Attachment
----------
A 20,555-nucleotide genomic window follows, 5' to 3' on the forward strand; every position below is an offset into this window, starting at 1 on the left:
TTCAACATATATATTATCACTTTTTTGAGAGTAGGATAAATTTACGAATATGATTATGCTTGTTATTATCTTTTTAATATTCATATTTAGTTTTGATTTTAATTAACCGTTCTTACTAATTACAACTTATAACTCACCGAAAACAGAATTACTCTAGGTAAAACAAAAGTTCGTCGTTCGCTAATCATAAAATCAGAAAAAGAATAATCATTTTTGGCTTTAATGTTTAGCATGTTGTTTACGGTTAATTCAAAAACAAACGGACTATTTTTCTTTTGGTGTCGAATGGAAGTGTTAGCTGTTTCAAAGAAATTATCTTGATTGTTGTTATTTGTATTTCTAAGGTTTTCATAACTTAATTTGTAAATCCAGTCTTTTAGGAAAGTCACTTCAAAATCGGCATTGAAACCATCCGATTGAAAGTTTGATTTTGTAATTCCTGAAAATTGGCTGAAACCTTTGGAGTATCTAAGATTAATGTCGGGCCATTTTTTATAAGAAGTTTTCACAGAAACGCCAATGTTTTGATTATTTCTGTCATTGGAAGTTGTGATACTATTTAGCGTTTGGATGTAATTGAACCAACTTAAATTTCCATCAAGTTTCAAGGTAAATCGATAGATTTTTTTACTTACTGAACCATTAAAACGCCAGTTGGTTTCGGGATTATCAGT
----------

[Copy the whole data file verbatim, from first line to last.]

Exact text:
A 20,555-nucleotide genomic window follows, 5' to 3' on the forward strand; every position below is an offset into this window, starting at 1 on the left:
TTCAACATATATATTATCACTTTTTTGAGAGTAGGATAAATTTACGAATATGATTATGCTTGTTATTATCTTTTTAATATTCATATTTAGTTTTGATTTTAATTAACCGTTCTTACTAATTACAACTTATAACTCACCGAAAACAGAATTACTCTAGGTAAAACAAAAGTTCGTCGTTCGCTAATCATAAAATCAGAAAAAGAATAATCATTTTTGGCTTTAATGTTTAGCATGTTGTTTACGGTTAATTCAAAAACAAACGGACTATTTTTCTTTTGGTGTCGAATGGAAGTGTTAGCTGTTTCAAAGAAATTATCTTGATTGTTGTTATTTGTATTTCTAAGGTTTTCATAACTTAATTTGTAAATCCAGTCTTTTAGGAAAGTCACTTCAAAATCGGCATTGAAACCATCCGATTGAAAGTTTGATTTTGTAATTCCTGAAAATTGGCTGAAACCTTTGGAGTATCTAAGATTAATGTCGGGCCATTTTTTATAAGAAGTTTTCACAGAAACGCCAATGTTTTGATTATTTCTGTCATTGGAAGTTGTGATACTATTTAGCGTTTGGATGTAATTGAACCAACTTAAATTTCCATCAAGTTTCAAGGTAAATCGATAGATTTTTTTACTTACTGAACCATTAAAACGCCAGTTGGTTTCGGGATTATCAGT